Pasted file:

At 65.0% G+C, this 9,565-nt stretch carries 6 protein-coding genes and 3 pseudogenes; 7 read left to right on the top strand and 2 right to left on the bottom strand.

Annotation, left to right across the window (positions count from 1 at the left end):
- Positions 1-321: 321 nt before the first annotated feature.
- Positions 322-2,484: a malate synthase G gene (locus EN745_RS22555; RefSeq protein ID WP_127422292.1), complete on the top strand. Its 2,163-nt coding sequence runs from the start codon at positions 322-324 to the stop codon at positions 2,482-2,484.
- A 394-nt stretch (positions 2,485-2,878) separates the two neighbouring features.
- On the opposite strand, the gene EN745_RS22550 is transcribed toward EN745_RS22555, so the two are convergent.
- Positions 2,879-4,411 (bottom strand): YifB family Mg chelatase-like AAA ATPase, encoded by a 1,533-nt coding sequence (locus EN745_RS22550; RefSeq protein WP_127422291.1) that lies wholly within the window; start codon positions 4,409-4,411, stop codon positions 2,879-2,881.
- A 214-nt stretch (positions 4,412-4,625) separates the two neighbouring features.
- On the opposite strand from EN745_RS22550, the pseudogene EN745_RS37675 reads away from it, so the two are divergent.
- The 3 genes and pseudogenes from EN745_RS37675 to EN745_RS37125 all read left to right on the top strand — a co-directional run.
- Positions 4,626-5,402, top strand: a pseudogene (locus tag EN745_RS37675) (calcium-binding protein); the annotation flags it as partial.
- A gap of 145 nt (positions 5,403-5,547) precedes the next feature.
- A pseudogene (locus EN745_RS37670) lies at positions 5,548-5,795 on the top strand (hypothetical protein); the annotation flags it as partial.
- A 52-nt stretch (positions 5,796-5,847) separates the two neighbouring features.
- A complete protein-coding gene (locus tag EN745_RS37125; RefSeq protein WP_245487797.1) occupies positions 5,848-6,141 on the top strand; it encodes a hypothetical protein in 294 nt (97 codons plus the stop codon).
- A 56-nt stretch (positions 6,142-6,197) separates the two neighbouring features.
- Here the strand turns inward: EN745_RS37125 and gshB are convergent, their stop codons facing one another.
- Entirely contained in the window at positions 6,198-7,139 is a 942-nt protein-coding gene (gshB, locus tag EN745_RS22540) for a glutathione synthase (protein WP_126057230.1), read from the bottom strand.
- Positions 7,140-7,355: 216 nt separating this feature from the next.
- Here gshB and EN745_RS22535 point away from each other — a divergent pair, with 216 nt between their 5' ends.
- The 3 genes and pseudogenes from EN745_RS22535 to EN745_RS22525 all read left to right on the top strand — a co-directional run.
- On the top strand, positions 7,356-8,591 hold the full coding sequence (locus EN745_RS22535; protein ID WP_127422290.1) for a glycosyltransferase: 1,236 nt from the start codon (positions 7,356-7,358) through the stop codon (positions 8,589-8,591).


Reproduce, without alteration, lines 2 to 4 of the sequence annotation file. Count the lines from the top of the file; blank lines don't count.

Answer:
Annotation, left to right across the window (positions count from 1 at the left end):
- Positions 1-321: 321 nt before the first annotated feature.
- Positions 322-2,484: a malate synthase G gene (locus EN745_RS22555; RefSeq protein ID WP_127422292.1), complete on the top strand. Its 2,163-nt coding sequence runs from the start codon at positions 322-324 to the stop codon at positions 2,482-2,484.